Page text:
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ßher Love, "that every time he looked toward Italy he fell a weeping; and if Demosthenes took his banishment from Athens so heavily, that every time he looked that way, he fell a weeping; if this did grieve them so much, how will the thoughts of this, that you are banished from heaven grieve you, if ever it should be your dismal lot to be cast into hell?” To this add what Jeremy Taylor says, " What a grief it will be to see themselves deprived of the palaces of heaven, the society of saints,and that happy country of the living, where all is peace, charity and joy; where all shines, all pleases, and all parts resound with hallelujahs! If the damned had no other punishment than to see themselves banished amongst devils, into a place not far distant from heaven, dark as night, without the sight or comfort of sun or moon for all eternity, it were a torment insufferable."
10. The pains arising from a guilty conscience.
“ There is another hell," says Mr. Swinden, * in the midst of hell. : , There the wicked shall be exposed to the intolerable anguish of an enrag. ed conscience, the remorse of which shall contin. ually prey upon them for what they have done in their lives-time.” “Wherefore, miserable consciences,” says Calvin, “find no reposé, bat are harrassed and agitated with a dreadful tempest, feel themselys torn asunder by an angry God, and
transfixed and penetrated by mortal stings; are terrified by the thunderbolts of God, and broken by the weight of his hand, so that to sink into any gulfs and abysses would be more tolerable than to stand for a moment in these terrors.” Dr. Duight maintains that “sin, in the world of misery, will be viewed as it is" ; so that the damned them. selves shall both see and acknowledge the heinousness of their guilt, and the infinite rectitude of the divine procedure. He says, also, that the “impenitent in the future world will be subjects of extreme remorse of conscience.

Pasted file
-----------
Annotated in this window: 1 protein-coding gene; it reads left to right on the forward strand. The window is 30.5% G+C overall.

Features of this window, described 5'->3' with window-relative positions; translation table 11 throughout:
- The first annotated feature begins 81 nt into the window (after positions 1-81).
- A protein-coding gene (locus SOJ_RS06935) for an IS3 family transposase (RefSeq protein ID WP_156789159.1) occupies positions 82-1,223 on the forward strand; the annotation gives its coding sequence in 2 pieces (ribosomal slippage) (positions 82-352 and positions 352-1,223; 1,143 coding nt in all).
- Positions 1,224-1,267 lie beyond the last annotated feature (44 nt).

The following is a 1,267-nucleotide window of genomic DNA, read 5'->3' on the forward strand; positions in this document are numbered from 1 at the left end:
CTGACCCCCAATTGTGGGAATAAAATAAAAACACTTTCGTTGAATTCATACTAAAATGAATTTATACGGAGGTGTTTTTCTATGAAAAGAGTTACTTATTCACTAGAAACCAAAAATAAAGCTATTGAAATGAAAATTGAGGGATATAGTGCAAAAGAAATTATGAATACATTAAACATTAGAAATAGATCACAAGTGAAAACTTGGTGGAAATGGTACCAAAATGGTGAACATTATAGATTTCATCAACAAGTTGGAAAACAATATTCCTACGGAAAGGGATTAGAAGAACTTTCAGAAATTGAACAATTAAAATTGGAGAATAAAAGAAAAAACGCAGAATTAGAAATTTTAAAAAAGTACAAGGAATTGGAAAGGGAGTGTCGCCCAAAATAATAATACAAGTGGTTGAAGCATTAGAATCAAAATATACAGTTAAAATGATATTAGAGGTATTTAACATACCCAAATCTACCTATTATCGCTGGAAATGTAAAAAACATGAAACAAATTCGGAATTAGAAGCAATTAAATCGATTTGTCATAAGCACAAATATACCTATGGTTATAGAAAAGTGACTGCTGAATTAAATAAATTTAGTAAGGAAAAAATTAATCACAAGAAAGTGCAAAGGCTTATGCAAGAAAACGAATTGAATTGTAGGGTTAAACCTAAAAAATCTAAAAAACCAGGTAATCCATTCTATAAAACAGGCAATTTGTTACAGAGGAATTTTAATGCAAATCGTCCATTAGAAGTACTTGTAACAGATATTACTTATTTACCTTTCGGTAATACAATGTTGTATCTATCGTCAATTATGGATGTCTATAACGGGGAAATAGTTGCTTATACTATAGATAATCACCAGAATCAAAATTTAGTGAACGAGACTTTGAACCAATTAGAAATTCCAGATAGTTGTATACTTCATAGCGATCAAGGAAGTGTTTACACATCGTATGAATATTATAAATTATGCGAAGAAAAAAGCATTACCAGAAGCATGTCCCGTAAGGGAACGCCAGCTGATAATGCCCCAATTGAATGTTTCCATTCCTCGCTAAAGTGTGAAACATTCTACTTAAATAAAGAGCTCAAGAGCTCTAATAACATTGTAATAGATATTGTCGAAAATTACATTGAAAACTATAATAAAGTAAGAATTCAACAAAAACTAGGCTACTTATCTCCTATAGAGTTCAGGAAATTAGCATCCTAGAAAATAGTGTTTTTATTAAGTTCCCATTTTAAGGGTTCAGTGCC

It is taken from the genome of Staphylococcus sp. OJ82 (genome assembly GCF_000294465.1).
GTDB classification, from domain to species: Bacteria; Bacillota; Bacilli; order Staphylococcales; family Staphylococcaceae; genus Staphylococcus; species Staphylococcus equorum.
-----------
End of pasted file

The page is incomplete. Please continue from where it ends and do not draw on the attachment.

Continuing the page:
The character of every such man, being seen by himself as it is, will of course be loathed, abhorred and despised”; while the view he takes of his own conduct, in connexion with the divine goodness and government, “ will overwhelm him with self-condetrination, and pierce his soul with the anguish of selfreproach." "Besides these miseries and calamities," says Jeremy Taylor, " in this power of the soul (the understanding] is engendered the worm of conscience ; which is so often proposed unto us in the holy Scripture, as a most terrible torment, and greater than that of fire. Only in one sermon, Christ, our Redeemer, three times menaces us with the worm which
the consciences,and tears in pieces the hearts of the damned, admonishing us that their worm shall never die, and their fire be quenched! For as the worm which breeds in dead flesh, or that which breeds in woods, eats and gnaws that substance of which they are engendered ; so the worm which is bred from sin is in perpetual enmity with it, gnawing and devouring the heart of the sinner with raging and desperate grief. ... It is a hell in hell worse than a thousand hells ! !"
But of all authors, Pollock has, perhaps, best succeeded in describing the horrors of a guilty conscience.
“I paused and looked;
7 Of worm or serpent kind it something looked, But monstrous with a thousand snaky heads, Eyed each with double orbs of glaring wraih ; And with as many tails, that twisted out In horrid conyoluiion, ripped with sings; And all its mouths, that wide and darkly gaped, And breathed most poisonous breath, had each a